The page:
Uppsala, a university town an hour's drive north of Stockholm, has taken in nearly 1,000 unaccompanied asylum seekers under the age of 18.

(AFP )

They were attacked by "drugged, drunk and uncontrollable" armed men, and now the residents of a Central African town live in terror after one of the most murderous raids in months was carried out right under the nose of UN troops.

At least 108 people were slaughtered and 76 injured during the attack by several hundred fighters on Bangassou on May 13, according to the Central African Red Cross and the UN Office for the Coordination of Humanitarian Affairs (OCHA).

(AFP )

A suicide bomber detonated an explosives-rigged vehicle at a popular Baghdad ice cream shop, killing at least eight people, security officials said on Tuesday.

The overnight attack in the Karrada district in central Baghdad also wounded at least 30 people, officials said.

The Islamic State group-linked Amaq propaganda agency said the suicide bomber targeted a "gathering of Shiites."

IS considers members of Iraq's Shiite Muslim majority to be heretics and frequently carries out attacks against them.

(AFP )

Russian President Vladimir Putin is a bigger threat to world security than the so-called Islamic State group, according to veteran US Senator John McCain who also admits Donald Trump makes him "nervous".

Republican McCain -- one of US President Trump's most outspoken critics in his own party -- said Russia's alleged meddling in elections was a danger to democracy.

"I think he (Putin) is the premier and most important threat, more so than ISIS," McCain, chairman of the Senate Armed Services Committee, told the Australian Broadcasting Corporation late Monday.

(AFP )

Ecuador's new President Lenin Moreno criticized Julian Assange as a "hacker" but stressed his country would continue providing asylum to the WikiLeaks founder fleeing international arrest.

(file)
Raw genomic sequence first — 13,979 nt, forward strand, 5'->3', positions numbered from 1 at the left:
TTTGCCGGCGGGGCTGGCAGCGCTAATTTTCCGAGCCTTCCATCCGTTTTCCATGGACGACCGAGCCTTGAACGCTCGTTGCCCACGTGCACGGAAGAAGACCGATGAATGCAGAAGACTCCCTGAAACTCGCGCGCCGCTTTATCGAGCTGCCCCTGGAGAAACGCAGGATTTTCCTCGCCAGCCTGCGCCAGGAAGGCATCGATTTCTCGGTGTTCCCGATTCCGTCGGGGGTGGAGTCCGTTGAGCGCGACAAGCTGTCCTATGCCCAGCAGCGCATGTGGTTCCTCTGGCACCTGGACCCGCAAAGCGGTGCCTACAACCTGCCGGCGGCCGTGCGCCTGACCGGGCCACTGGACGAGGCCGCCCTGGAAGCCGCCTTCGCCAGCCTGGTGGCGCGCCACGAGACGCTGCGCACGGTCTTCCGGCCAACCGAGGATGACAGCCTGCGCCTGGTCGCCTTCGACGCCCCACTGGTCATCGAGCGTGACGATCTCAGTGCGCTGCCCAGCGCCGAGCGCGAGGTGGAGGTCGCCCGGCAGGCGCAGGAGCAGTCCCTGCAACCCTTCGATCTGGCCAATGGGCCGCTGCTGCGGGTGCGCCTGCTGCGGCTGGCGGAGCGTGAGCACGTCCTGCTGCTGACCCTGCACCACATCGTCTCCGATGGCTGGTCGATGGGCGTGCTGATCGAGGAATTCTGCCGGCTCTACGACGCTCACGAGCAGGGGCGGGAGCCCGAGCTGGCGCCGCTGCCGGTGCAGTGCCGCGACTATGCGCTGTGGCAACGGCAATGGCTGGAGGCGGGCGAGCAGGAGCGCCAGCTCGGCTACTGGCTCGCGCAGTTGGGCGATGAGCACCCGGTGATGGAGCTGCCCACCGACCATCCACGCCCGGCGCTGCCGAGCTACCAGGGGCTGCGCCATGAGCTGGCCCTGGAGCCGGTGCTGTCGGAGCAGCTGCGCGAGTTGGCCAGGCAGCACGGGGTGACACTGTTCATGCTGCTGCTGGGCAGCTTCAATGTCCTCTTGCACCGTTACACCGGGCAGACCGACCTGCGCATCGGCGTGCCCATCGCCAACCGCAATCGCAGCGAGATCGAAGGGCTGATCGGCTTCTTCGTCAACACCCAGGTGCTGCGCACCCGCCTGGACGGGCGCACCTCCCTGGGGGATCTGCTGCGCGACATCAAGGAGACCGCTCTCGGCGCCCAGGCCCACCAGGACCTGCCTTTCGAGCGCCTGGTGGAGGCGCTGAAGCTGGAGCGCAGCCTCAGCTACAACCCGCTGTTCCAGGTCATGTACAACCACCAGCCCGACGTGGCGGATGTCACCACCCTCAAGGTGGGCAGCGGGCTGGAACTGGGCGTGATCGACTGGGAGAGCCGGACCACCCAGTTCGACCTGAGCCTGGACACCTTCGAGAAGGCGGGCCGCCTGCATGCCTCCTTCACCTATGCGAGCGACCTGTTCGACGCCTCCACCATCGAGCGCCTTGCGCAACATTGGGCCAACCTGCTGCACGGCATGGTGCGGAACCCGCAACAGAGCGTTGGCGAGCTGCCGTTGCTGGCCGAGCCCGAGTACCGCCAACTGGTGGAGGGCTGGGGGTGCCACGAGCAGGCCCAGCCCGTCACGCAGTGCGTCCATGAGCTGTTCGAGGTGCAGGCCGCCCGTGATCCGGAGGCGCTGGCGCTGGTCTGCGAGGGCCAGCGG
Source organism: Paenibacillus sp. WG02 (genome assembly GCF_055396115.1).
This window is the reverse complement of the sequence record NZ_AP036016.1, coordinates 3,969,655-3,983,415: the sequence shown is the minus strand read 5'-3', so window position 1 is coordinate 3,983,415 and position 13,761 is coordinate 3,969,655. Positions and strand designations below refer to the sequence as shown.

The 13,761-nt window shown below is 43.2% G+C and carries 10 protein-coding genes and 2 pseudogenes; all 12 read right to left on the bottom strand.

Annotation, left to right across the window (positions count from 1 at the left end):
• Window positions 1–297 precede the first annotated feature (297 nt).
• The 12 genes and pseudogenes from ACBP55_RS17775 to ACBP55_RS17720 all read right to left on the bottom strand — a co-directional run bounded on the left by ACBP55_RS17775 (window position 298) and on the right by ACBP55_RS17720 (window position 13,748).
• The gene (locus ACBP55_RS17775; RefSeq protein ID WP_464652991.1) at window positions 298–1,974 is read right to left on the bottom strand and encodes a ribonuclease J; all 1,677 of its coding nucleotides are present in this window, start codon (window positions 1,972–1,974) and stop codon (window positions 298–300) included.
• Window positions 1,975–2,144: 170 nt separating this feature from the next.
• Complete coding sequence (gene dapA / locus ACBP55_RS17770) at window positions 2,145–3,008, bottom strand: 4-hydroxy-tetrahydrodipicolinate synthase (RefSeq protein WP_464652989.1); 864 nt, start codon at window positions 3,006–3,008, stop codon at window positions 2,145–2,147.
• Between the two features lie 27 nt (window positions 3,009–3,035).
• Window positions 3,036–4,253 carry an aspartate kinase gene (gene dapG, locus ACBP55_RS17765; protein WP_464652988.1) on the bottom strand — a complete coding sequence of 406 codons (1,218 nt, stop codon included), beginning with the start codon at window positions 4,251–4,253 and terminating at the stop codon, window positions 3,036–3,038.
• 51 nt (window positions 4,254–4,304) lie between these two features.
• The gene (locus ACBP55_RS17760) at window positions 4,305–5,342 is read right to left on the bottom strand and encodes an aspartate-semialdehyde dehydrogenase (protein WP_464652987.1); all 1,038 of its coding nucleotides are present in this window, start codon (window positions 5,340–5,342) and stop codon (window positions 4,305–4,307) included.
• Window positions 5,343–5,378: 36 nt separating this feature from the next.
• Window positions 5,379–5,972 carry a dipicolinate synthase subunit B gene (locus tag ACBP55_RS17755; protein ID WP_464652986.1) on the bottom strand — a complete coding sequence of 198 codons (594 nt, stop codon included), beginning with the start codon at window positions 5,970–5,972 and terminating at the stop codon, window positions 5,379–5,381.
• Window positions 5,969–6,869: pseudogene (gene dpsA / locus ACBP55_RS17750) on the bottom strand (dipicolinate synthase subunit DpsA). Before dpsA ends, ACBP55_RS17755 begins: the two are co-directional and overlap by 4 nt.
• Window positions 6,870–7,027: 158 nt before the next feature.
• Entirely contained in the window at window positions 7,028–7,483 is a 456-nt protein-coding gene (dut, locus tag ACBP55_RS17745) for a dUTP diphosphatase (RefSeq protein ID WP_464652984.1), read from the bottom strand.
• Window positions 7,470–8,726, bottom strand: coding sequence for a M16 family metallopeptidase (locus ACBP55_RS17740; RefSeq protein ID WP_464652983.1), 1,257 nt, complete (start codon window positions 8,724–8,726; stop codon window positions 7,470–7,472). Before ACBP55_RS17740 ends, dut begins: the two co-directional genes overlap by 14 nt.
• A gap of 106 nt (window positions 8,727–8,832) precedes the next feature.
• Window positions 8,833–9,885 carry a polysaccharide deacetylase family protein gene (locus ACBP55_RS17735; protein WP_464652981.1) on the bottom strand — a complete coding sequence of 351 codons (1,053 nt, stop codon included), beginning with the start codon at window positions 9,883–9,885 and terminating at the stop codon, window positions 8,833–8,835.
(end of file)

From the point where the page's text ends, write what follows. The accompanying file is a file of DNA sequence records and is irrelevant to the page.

Moreno, who took office this month, has struck a more critical tone toward Assange than his predecessor, Rafael Correa, who said earlier his country had "done its duty" by granting Assange asylum in 2012.

(AFP )

Britain's Prime Minister Theresa May and Labour leader Jeremy Corbyn took diverging tacks over Brexit negotiations on Monday as they faced a live televised grilling ahead of June's general election.

Ten days before the snap polls on June 8, the two rivals separately faced wide-ranging questions from members of the public before interrogations by veteran bulldog broadcaster Jeremy Paxman.

May declined a face-to-face debate with Corbyn, whose opposition party has in recent days narrowed the gap in opinion polls, though the ruling Conservatives remain in front.

(AFP )

North Korea confirmed its test-firing of a precision-guided ballistic missile was "successful", the state-run news agency KCNA reported Tuesday, a day after the projectile landed in waters provocatively close to Japan.

North Korean leader Kim Jong-Un supervised the launch of the "new-type precision guided ballistic rocket" -- the third missile test by the nuclear-armed regime in less than three weeks and carried out in defiance of UN sanctions warnings and US threats of possible military action.

(AFP )

Thousands of Venezuelans demonstrated Monday after the opposition vowed to intensify pressure on President Nicolas Maduro as they seek to stop him from strengthening his grip on power.

Masked and helmeted protesters hurled stones and petrol bombs at riot cops who fired tear gas, water cannon and buckshot as demonstrators tried to advance toward the state ombudsman's office in central Caracas.